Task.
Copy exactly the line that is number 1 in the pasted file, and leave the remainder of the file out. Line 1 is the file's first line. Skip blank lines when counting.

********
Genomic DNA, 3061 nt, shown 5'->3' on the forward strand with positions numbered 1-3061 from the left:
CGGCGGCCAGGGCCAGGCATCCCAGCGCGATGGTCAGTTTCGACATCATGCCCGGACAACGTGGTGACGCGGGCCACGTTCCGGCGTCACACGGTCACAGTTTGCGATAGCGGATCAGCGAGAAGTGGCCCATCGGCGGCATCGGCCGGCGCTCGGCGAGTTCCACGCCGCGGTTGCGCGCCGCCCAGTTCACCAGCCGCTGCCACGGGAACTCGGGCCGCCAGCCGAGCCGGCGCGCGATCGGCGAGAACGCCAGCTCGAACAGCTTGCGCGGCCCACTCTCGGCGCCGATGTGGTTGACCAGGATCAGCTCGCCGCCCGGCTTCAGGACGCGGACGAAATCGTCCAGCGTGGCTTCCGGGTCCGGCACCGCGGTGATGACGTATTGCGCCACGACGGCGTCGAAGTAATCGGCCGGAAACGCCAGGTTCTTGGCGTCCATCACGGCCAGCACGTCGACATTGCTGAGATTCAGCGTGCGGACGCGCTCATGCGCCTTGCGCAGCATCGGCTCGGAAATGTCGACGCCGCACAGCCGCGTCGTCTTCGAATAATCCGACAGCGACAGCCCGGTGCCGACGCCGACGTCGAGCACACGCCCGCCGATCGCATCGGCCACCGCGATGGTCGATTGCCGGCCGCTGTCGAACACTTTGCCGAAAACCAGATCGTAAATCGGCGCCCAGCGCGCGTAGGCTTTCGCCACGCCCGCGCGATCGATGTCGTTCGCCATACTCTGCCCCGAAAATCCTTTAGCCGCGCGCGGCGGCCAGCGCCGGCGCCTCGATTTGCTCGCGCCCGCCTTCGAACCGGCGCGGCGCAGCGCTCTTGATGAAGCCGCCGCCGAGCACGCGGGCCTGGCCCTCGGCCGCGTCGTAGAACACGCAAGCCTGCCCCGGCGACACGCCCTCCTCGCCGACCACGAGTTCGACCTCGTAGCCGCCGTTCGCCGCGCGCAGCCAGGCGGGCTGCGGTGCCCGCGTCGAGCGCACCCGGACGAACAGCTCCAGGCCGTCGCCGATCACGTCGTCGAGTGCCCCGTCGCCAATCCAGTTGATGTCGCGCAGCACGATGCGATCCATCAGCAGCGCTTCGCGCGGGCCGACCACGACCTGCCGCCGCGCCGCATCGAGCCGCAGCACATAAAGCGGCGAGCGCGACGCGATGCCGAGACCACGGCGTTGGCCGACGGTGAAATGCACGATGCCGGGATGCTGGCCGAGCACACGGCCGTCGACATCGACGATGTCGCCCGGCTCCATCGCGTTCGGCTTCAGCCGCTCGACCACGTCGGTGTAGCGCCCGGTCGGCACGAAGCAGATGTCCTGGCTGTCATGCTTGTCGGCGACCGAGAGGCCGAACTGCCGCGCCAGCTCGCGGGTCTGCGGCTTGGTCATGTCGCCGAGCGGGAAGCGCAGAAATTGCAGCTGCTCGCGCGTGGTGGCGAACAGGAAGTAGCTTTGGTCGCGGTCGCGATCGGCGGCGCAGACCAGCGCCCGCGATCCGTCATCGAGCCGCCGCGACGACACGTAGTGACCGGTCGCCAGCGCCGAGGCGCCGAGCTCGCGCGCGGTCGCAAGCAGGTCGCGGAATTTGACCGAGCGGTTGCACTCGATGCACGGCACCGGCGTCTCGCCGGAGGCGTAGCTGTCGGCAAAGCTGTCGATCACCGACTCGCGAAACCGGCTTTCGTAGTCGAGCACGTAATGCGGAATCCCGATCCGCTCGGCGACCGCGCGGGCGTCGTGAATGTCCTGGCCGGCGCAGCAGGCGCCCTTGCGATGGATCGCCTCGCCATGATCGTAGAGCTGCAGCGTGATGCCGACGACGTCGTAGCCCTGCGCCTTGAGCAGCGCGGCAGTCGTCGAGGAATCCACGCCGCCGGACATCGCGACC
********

Genomic DNA, 3061 nt, shown 5'->3' on the forward strand with positions numbered 1-3061 from the left: